If anything, the aftermath of September 11 testifies both to globalization’s enduring strength and to its complex and multifaceted nature. What lies buried at the site of the World Trade Center is not globalization but its simplistic definition as greater international flows of capital or technology.
Consider the widely held view that globalization is merely shorthand for international trade and investment or what multinational corporations do. Thanks to al Qaeda, everyone knows that globalization goes well beyond the links that bind corporations, traders, financiers, and central bankers. It provides a conduit not only for ideas but also for processes of coordination and cooperation used by terrorists, politicians, religious leaders, antiglobalization activists, and bureaucrats alike. In fact, government agencies of all kinds are working together with counterparts across the globe more closely than ever. The terrorist attacks showed that political globalization is as powerful a phenomenon as the globalization of the economy.
For others, globalization represents merely a set of tools. As Harvard political scientist Stanley Hoffmann recently put it, "Globalization is in fact only a sum of techniques (audio and video cassettes, the Internet, instantaneous communications) that are at the disposal of states or private actors." Yet this antiseptic definition trivializes a complex process that allowed hitherto obscure politics in the Middle East and Central Asia to take a tragic toll in lower Manhattan and to reverberate around the globe. While relying on "a sum of techniques," globalization is in effect gradually reengineering and displacing the balance-of-power mechanisms that have served as the basis of international relations for the last four centuries. The aftermath of September 11 has, if anything, accelerated this process, as the United States has downplayed differences with on-again, off-again antagonists such as China and Russia to focus on fighting a shared global threat. Big-country realpolitik has not disappeared, and nation-states and governments will remain an important part of the international landscape, but in a very different way.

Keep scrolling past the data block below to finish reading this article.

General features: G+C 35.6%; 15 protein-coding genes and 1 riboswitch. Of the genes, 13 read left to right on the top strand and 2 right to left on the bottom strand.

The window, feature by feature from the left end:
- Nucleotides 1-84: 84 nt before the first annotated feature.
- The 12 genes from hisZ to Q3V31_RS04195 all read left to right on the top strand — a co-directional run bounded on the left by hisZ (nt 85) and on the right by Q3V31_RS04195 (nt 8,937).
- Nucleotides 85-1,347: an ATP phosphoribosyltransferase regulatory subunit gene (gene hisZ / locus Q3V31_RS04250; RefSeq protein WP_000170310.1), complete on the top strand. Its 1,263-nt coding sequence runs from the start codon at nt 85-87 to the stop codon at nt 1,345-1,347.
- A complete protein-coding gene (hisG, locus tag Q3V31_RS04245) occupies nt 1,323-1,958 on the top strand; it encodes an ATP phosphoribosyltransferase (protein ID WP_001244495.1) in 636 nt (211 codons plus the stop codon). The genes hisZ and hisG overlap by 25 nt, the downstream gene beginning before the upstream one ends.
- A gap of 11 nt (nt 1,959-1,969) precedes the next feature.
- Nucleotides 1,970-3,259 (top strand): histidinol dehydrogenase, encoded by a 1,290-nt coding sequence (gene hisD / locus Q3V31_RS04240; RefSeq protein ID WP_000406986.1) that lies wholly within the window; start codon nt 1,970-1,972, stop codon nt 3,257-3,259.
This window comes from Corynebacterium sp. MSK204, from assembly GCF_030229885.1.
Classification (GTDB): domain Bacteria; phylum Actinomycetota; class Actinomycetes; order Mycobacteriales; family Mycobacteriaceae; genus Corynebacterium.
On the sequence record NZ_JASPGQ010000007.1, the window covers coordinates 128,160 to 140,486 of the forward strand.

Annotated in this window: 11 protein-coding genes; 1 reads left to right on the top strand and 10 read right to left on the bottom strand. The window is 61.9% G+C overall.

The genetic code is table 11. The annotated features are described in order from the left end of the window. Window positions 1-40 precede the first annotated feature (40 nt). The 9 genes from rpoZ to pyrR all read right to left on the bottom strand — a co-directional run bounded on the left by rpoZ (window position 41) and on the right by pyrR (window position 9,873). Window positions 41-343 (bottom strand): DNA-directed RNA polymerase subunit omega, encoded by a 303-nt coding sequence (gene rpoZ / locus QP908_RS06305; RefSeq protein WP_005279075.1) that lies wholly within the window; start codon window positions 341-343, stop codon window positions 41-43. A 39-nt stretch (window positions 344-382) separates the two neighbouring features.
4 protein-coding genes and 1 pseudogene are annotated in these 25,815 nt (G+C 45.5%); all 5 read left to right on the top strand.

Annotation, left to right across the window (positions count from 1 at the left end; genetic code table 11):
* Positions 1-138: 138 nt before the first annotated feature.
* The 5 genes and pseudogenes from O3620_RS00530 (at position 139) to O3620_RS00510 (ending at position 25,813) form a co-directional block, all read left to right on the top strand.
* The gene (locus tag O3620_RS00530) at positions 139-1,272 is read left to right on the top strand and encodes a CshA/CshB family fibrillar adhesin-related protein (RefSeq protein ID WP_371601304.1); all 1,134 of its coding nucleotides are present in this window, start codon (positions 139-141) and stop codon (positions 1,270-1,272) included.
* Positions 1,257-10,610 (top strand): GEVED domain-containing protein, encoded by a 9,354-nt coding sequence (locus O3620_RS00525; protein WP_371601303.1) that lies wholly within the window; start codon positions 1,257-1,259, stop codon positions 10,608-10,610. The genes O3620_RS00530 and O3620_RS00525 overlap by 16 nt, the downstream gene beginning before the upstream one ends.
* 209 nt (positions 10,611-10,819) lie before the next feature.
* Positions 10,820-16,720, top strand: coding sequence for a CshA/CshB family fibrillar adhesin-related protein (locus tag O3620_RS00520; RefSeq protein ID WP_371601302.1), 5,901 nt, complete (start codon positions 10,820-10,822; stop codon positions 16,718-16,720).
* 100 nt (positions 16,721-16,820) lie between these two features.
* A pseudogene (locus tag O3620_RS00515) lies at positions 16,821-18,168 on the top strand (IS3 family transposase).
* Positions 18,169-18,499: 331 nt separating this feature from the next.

Thankfully, a more sobering, less naive understanding of globalization has begun to emerge. Critics who viewed it as just another passing expression of 1990s exuberance now recognize that some of its aspects are here to stay. Other detractors are even beginning to accept its potential to improve the human condition. Defenders, in turn, are now more cognizant that globalization is neither an unavoidable destiny nor an obvious solution and that for large swaths of humanity, the potential benefits of deeper and wider international integration are irrelevant given the misery and risks of their daily existence. All realize that human intervention is urgently needed to steer globalization away from a path where its costs overwhelm its benefits.
The 19th-century American satirist Ambrose Bierce once said that war was God’s way of teaching Americans geography. Terrorism and the many reactions it sparked have certainly taught the world much about globalization. Let’s just hope that we know what to do with what we have learned.